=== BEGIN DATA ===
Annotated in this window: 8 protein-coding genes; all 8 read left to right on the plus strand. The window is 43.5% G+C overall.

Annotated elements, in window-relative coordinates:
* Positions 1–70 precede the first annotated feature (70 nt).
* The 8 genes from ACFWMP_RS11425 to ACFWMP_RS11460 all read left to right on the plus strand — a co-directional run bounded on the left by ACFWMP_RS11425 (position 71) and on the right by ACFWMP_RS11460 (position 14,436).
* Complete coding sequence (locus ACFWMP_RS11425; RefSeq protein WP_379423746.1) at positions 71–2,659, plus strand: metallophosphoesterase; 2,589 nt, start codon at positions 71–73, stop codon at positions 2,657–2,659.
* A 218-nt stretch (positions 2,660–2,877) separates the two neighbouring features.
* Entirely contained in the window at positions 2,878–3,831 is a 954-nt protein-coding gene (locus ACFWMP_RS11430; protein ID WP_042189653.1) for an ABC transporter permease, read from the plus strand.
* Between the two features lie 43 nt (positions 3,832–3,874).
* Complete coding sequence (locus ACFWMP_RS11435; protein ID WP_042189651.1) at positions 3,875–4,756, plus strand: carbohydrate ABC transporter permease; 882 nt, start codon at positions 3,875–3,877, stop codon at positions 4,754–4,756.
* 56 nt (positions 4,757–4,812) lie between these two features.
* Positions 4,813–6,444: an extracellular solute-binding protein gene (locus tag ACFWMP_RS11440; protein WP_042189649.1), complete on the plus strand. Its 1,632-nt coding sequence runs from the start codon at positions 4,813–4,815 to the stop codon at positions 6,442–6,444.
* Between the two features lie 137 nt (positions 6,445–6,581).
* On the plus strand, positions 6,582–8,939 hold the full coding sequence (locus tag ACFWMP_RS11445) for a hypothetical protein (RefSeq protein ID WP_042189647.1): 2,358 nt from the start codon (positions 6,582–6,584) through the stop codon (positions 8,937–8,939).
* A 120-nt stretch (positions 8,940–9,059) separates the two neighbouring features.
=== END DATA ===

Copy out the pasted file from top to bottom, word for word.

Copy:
Annotated in this window: 8 protein-coding genes; all 8 read left to right on the plus strand. The window is 43.5% G+C overall.

Annotated elements, in window-relative coordinates:
* Positions 1–70 precede the first annotated feature (70 nt).
* The 8 genes from ACFWMP_RS11425 to ACFWMP_RS11460 all read left to right on the plus strand — a co-directional run bounded on the left by ACFWMP_RS11425 (position 71) and on the right by ACFWMP_RS11460 (position 14,436).
* Complete coding sequence (locus ACFWMP_RS11425; RefSeq protein WP_379423746.1) at positions 71–2,659, plus strand: metallophosphoesterase; 2,589 nt, start codon at positions 71–73, stop codon at positions 2,657–2,659.
* A 218-nt stretch (positions 2,660–2,877) separates the two neighbouring features.
* Entirely contained in the window at positions 2,878–3,831 is a 954-nt protein-coding gene (locus ACFWMP_RS11430; protein ID WP_042189653.1) for an ABC transporter permease, read from the plus strand.
* Between the two features lie 43 nt (positions 3,832–3,874).
* Complete coding sequence (locus ACFWMP_RS11435; protein ID WP_042189651.1) at positions 3,875–4,756, plus strand: carbohydrate ABC transporter permease; 882 nt, start codon at positions 3,875–3,877, stop codon at positions 4,754–4,756.
* 56 nt (positions 4,757–4,812) lie between these two features.
* Positions 4,813–6,444: an extracellular solute-binding protein gene (locus tag ACFWMP_RS11440; protein WP_042189649.1), complete on the plus strand. Its 1,632-nt coding sequence runs from the start codon at positions 4,813–4,815 to the stop codon at positions 6,442–6,444.
* Between the two features lie 137 nt (positions 6,445–6,581).
* On the plus strand, positions 6,582–8,939 hold the full coding sequence (locus tag ACFWMP_RS11445) for a hypothetical protein (RefSeq protein ID WP_042189647.1): 2,358 nt from the start codon (positions 6,582–6,584) through the stop codon (positions 8,937–8,939).
* A 120-nt stretch (positions 8,940–9,059) separates the two neighbouring features.